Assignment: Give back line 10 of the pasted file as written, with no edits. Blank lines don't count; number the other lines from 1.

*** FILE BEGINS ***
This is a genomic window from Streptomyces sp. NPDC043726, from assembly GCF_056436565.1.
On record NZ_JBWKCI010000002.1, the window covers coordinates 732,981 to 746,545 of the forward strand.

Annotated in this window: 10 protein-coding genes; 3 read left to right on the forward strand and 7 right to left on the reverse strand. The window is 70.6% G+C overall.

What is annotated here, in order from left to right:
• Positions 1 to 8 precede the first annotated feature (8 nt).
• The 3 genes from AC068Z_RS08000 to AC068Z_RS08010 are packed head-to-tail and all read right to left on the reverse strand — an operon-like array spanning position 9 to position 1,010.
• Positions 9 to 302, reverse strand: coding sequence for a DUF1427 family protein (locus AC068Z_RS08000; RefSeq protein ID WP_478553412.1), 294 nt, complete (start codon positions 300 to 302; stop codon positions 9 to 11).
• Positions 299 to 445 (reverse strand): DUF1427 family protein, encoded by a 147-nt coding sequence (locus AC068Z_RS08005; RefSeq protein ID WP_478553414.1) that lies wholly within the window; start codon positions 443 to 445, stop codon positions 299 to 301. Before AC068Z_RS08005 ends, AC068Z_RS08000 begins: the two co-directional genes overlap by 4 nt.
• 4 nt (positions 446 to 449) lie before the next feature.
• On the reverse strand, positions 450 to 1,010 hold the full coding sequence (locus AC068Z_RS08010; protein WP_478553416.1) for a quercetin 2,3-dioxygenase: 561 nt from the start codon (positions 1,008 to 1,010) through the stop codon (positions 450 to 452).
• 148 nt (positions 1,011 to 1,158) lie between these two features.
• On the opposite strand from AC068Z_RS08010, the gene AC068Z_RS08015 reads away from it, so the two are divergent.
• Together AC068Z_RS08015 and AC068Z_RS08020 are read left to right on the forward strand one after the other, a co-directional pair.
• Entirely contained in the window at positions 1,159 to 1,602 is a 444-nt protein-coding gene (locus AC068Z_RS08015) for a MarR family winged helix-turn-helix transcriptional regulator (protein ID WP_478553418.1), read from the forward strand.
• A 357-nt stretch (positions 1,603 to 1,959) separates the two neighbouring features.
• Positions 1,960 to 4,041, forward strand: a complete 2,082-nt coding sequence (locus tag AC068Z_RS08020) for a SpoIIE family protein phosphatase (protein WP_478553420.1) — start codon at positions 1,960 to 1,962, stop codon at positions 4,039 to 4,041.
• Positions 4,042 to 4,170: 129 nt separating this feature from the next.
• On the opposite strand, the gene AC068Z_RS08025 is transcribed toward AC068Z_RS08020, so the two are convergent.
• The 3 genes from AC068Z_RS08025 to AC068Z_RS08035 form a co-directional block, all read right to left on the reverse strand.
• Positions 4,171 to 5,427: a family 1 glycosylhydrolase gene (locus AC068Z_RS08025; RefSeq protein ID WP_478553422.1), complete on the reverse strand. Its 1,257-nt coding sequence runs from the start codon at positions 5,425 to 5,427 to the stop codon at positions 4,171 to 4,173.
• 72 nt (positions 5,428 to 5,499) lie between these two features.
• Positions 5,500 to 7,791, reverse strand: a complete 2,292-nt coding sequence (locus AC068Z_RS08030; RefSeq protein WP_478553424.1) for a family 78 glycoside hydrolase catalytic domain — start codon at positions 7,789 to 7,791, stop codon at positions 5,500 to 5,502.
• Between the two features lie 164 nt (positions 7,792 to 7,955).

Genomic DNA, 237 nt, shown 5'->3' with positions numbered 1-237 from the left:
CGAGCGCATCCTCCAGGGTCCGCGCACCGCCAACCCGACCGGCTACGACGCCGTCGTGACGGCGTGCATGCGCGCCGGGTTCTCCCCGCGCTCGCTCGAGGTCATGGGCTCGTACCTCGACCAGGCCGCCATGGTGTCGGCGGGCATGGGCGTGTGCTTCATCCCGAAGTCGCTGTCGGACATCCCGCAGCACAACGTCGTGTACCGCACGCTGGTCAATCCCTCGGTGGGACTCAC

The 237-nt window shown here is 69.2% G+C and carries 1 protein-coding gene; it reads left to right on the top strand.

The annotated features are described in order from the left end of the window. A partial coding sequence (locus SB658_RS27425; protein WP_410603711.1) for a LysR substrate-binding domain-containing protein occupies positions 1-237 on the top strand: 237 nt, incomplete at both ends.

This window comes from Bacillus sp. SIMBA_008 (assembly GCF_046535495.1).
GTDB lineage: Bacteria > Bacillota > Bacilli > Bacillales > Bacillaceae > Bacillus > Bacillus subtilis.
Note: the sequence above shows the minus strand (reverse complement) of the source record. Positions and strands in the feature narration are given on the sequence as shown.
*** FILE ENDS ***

• On the reverse strand, positions 450 to 1,010 hold the full coding sequence (locus AC068Z_RS08010; protein WP_478553416.1) for a quercetin 2,3-dioxygenase: 561 nt from the start codon (positions 1,008 to 1,010) through the stop codon (positions 450 to 452).